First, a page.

1. [Comment moderated]

    There you go. The pillaging has finally come to an end. What a way for Brian to end his career, being voted off the board of the company you were the chairman of. What an embarrassment. Brian used to be a leader when he (or should I say Mick Davis) took Billiton international. Since then he only served himself, selling out before hoodwinking investors into his gravy train that was Pallinghurst. It took a long time for Hans Mende to see the light – he was right there as a Pallinghurst investor at the onset. Now he voted to remove his partner, things must have become very sour.

  2. I think what you are missing here David is that Safika and Ntsimbintle the other shareholders of Tshipi have effectively bought control of Jupiter, ousted the old Pallinghurst team and now own and control a ASX listed vehicle. Recall that the two BEE partners have another manganese mine (with Glencore) and can finally consolidate the Kalahari basin. Together with OMH they create a formidable team.
    This is the first time where a BEE has created an entity that has managed not only to be successful but also gain an international foothold. Thats the real story here…..

  3. Wouldn’t it be great if Jupiter could take over Ntsimbintle (or the reverse in reality) and get a secondary listing on the JSE. A pure play R12bn+ manganese play if you include Mokala and Lehateng- owned and controlled by black South African billionaire capitalists – just as Gwede wants.

  4. Oh how the fools got hoodwinked here.

    Predictions: This is the last dividend minority shareholders will receive. Unless there is something legally binding an entity with a controlling stake the main goal now is to pry the rest of the shares away from small investors for as little cost as possible with no big hurry and squander profits on a new set of executives.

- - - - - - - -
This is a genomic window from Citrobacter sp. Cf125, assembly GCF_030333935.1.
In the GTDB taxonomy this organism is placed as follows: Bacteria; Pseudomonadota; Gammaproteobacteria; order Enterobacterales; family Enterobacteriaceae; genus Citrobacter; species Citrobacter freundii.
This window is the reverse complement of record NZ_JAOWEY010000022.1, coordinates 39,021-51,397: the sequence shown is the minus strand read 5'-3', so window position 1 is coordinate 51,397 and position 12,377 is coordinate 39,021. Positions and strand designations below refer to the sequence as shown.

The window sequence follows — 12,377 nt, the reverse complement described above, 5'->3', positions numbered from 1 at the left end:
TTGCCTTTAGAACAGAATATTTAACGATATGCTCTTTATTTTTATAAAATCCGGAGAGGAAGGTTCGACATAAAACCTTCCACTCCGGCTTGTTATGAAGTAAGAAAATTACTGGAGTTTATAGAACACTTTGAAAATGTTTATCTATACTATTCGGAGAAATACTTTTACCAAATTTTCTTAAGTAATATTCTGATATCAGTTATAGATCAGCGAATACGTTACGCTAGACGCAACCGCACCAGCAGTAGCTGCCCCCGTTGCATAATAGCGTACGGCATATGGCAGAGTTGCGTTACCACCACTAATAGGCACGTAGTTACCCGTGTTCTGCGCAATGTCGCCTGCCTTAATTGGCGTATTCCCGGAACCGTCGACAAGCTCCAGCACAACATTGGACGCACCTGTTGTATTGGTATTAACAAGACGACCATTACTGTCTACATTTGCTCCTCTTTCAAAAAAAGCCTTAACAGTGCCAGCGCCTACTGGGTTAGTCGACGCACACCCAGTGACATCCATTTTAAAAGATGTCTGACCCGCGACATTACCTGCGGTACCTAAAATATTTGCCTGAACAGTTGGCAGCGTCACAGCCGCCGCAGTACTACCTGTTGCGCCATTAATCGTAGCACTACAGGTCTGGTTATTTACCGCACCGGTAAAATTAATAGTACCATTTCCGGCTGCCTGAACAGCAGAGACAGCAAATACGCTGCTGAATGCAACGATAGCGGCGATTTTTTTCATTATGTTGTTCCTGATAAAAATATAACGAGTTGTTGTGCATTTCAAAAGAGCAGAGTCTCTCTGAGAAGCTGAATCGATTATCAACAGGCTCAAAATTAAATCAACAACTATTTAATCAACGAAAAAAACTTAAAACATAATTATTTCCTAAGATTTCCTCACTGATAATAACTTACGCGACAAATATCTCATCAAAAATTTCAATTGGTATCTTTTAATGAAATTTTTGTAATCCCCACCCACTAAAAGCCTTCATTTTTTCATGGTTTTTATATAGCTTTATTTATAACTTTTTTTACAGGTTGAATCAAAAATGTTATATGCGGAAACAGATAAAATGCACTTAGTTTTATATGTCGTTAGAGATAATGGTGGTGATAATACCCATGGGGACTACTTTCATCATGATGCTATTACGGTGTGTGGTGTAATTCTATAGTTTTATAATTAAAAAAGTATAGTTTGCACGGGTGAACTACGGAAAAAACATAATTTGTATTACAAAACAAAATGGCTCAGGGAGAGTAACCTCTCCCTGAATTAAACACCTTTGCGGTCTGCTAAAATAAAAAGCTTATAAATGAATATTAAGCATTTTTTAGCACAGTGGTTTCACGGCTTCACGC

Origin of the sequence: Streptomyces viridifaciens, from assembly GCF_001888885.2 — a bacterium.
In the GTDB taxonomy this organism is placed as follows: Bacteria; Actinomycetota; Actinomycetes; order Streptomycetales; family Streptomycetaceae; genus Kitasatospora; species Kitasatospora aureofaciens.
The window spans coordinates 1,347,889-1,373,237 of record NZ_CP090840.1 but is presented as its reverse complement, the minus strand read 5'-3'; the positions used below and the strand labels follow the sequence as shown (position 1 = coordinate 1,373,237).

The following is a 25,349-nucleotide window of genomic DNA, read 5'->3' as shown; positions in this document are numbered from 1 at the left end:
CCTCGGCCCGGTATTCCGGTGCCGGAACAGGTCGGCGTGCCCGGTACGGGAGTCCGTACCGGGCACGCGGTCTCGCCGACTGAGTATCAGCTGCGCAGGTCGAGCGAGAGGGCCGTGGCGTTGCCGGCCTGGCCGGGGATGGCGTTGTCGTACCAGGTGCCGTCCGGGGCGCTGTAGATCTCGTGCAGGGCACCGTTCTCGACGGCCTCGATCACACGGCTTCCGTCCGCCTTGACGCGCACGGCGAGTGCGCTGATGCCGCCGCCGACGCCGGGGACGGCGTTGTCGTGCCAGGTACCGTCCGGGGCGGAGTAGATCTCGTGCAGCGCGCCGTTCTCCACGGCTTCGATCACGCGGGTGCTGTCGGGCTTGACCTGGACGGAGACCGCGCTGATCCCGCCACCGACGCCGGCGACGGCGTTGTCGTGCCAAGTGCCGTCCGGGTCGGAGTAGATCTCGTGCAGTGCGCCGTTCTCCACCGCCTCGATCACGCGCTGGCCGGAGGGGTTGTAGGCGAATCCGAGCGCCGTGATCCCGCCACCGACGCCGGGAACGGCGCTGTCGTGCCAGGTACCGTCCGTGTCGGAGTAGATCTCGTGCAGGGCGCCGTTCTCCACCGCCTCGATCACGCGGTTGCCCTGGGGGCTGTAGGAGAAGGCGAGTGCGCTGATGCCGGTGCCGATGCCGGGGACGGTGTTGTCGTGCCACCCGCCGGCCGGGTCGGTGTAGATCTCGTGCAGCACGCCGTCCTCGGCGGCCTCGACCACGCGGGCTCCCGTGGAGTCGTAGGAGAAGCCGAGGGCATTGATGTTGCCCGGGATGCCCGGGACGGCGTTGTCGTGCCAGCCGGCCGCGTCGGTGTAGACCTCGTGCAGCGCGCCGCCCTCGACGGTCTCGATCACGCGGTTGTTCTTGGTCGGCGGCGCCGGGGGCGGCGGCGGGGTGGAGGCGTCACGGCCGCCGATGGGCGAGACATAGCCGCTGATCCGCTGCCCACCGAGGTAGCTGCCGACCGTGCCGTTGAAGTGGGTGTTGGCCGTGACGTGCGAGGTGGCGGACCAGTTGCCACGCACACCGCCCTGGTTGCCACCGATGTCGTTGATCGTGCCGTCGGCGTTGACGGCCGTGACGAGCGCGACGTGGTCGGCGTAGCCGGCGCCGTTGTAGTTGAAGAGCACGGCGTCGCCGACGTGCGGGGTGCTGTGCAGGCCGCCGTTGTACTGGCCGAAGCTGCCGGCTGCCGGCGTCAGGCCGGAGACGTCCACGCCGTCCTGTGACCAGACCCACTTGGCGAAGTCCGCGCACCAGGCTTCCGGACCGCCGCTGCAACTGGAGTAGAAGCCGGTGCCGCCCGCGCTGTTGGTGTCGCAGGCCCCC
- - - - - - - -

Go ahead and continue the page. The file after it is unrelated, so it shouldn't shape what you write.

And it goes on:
The controlling executives stand to make much more making this private again and then wait for a very hot market to relist it..

    • Absolutely correct. Create a distraction about “remuneration” to get rid of those standing in your way, and then implement your plan. A shame David’s article does not, for example, cite Gilbertson’s own pay on the Jupiter board or state the decline in manganese prices when citing a drop in its share price. But the proof will be in the pudding: let’s see whether the guys now in control actually deliver for minorities. I sure hope the dividend stream does not now vanish – that was a great feature of Jupiter Mines. Much money has been lost in the mining sector by pursuing grand acquisition ambitions and “consolidating” visions. Jupiter never did that – it just kept sending cash to shareholders.

    • Yes you’ve seen it before, the abuse of minorities through the take out (force out) of minorities. You might recall it from Pallinghurst’s track record. They are the ultimate abuser. Platmin, Gemfields, Jupiter, Nemaska…. their tried and trusted formula… bend over minorities the Pallinghurst boys are here to feast.

      Prediction: Corporate action, consolidation of the Kalahari manganese field, growth, governance, loss of value due to transfer pricing etc…. this can only be good for JMS and the minorities. it can only be good for South Africa.